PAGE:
Roger was summarily banished from England forever and went to Flanders. Alone in exile he died shortly after arriving. When word of her husband’s death reached Anne, she increased her efforts to help priests in hiding. She also managed a guest house for travelers, did the housekeeping, and handled all the finances. Then she met Father John  Gerard, S.J. He had opened a house of refuge for priests in hiding and asked Anne if she would manage it. She agreed.

Shortly after this, Father John was arrested and sent to the Tower of London. Here he was tortured repeatedly but with the help of some clandestine Catholics, managed to escape. Anne was in poor health, and with Father John imprisoned, her responsibilities grew immensely. Unfortunately for Anne Line, she had become very well known to many people. As a result, she was forced to wear disguises and travel from house to house as secretly as possible.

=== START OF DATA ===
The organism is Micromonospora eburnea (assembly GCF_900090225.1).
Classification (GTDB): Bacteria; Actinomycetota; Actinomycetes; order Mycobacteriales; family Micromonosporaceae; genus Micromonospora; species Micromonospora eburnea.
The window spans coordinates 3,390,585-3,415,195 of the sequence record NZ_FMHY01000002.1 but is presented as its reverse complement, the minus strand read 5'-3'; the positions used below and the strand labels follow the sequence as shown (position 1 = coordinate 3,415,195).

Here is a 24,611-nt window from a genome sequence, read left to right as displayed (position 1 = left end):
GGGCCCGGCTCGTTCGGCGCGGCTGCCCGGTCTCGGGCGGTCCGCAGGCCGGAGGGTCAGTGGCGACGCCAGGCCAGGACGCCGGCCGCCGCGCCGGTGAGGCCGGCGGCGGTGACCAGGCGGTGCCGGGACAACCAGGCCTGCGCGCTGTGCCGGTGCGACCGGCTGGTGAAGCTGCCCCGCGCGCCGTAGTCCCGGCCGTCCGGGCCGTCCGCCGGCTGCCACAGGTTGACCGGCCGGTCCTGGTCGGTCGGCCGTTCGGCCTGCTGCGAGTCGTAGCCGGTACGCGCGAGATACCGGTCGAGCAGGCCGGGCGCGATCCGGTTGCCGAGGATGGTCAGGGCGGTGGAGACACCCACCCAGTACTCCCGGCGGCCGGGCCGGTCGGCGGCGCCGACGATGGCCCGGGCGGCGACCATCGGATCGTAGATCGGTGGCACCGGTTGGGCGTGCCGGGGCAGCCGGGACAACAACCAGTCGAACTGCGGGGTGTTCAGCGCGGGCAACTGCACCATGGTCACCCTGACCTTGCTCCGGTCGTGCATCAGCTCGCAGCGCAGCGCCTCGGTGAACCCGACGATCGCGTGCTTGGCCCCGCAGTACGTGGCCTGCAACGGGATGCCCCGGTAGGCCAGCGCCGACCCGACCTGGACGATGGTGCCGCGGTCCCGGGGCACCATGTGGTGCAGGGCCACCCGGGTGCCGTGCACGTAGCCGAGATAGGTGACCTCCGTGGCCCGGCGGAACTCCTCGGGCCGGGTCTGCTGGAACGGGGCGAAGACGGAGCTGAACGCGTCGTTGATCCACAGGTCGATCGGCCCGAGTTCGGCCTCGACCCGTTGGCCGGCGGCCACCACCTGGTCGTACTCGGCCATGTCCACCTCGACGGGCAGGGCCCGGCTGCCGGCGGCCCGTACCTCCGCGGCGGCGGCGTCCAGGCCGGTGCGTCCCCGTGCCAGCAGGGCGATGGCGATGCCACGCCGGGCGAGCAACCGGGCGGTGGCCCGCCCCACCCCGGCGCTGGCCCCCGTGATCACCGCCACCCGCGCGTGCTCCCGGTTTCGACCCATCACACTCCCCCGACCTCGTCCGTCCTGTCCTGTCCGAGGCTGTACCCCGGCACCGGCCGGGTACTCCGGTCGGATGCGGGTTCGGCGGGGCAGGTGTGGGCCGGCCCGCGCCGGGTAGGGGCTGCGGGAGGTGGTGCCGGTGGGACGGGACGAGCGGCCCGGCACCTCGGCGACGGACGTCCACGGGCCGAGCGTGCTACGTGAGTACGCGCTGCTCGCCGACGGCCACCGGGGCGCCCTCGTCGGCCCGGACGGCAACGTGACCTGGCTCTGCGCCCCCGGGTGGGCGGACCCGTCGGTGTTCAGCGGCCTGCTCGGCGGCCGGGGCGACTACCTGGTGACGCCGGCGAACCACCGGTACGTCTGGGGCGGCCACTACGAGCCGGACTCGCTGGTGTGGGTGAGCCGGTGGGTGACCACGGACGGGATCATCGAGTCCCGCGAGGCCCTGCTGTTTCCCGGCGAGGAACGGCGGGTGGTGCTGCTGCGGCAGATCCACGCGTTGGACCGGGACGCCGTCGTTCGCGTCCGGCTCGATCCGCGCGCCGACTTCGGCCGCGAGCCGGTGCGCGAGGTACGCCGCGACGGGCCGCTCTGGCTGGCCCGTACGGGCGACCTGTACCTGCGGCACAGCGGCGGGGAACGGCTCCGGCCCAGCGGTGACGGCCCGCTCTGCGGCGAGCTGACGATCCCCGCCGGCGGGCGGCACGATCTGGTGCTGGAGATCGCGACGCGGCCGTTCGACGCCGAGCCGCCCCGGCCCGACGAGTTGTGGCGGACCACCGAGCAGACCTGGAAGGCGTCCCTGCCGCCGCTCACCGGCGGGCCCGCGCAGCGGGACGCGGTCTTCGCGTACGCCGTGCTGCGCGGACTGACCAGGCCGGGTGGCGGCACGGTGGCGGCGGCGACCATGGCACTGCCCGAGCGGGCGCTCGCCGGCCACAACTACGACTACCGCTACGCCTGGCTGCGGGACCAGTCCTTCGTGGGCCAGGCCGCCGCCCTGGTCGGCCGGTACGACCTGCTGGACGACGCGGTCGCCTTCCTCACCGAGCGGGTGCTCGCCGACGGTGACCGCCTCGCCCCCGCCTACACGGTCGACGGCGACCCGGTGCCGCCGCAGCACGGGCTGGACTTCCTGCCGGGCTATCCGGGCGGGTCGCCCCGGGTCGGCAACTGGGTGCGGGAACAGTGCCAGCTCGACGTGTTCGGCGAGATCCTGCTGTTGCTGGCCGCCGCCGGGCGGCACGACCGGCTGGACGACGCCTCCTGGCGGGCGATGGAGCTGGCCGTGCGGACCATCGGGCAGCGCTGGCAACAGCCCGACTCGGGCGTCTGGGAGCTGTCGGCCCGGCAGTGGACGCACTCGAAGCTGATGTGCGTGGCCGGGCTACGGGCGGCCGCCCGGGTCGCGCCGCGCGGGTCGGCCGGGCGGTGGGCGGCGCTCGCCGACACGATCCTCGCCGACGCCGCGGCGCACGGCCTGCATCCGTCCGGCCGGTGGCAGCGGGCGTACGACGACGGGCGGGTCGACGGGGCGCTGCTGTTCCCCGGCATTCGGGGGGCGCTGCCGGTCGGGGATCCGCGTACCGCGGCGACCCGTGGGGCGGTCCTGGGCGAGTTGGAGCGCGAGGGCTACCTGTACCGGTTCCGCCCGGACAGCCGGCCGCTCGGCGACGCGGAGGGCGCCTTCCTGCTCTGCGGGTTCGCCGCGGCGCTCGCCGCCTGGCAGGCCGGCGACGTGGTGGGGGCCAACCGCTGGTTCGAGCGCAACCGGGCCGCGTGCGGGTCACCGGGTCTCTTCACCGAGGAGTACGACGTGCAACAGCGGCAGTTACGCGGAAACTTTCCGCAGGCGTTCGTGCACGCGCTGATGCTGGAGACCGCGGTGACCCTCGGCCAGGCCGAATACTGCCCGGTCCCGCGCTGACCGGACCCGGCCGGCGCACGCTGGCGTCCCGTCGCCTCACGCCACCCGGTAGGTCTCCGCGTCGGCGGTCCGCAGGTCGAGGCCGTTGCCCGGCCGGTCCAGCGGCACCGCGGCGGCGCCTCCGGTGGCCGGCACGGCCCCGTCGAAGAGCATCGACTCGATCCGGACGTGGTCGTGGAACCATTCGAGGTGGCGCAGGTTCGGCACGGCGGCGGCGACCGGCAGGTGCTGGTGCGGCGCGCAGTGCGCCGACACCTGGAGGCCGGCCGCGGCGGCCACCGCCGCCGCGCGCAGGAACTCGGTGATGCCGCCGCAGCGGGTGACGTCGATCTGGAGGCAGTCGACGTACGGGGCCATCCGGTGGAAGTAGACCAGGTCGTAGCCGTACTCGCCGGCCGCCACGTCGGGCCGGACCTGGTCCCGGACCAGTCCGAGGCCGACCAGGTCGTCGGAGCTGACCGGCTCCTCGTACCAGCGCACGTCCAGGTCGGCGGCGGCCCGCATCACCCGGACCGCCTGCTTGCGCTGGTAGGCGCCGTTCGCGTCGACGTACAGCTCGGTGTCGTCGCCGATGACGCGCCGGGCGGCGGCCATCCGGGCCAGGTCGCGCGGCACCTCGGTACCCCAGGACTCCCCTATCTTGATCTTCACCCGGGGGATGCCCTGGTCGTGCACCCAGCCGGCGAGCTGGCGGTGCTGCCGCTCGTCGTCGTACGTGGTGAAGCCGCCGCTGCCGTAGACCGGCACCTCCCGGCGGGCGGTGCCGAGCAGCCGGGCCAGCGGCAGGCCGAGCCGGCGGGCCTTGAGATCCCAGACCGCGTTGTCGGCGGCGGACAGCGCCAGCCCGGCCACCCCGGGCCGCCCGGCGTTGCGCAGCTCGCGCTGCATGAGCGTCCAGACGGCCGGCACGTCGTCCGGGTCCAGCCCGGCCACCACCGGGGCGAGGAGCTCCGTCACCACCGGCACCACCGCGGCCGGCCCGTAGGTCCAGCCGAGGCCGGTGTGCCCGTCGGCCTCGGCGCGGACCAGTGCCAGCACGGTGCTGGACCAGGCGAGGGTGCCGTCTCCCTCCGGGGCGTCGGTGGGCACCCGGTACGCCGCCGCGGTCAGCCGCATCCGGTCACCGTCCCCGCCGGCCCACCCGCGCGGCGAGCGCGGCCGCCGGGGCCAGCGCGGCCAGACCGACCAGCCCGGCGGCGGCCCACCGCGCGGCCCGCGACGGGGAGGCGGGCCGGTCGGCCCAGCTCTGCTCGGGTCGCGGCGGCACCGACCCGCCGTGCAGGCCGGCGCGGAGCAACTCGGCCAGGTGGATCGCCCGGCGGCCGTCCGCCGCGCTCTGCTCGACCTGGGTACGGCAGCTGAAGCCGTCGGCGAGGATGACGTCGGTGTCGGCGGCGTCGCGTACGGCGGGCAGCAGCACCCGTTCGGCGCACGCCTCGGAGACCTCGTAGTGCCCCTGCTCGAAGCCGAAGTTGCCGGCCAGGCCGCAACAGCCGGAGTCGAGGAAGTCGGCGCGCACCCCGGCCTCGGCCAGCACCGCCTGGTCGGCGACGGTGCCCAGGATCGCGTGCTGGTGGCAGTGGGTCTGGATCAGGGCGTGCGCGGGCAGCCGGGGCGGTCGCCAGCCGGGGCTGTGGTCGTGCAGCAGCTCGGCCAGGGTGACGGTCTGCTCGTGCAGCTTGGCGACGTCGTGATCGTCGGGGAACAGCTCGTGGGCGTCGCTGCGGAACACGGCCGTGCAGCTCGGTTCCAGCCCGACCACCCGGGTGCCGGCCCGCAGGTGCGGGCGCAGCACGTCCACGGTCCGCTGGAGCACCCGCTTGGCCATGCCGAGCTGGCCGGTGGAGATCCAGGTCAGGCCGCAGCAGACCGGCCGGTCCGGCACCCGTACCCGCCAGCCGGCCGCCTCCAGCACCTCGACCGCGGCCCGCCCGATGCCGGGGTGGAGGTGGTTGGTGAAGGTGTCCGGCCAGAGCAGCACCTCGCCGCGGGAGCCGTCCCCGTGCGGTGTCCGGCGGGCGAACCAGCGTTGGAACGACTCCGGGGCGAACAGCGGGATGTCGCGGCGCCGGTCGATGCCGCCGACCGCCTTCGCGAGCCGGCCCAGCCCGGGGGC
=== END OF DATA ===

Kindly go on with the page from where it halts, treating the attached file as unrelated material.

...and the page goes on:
Things took a sour turn on February 2, 1601;  Candlemas Day (the Purification of Our Lady). An extra-large crowd showed up to attend Holy Mass. Neighbors noticed the large number of people and notified authorities. The constables arrived, searched the house, and found the hidden room with the altar. Father Francis page, the priest who was there to say the Mass, managed to shed his vestments and disappear into the crowd. Anne was immediately arrested.

On February 26, 1601, Anne was taken to the Sessions House on Old Bailey Lane. She was so weak with fever they had to carry her to the trial in a chair. Sir John Popham, the judge, sentenced her to death for the crime of assisting a priest. Two priests, Father Roger Filcock and Father Mark Barkworth, were condemned with her. Their execution was scheduled for the next day.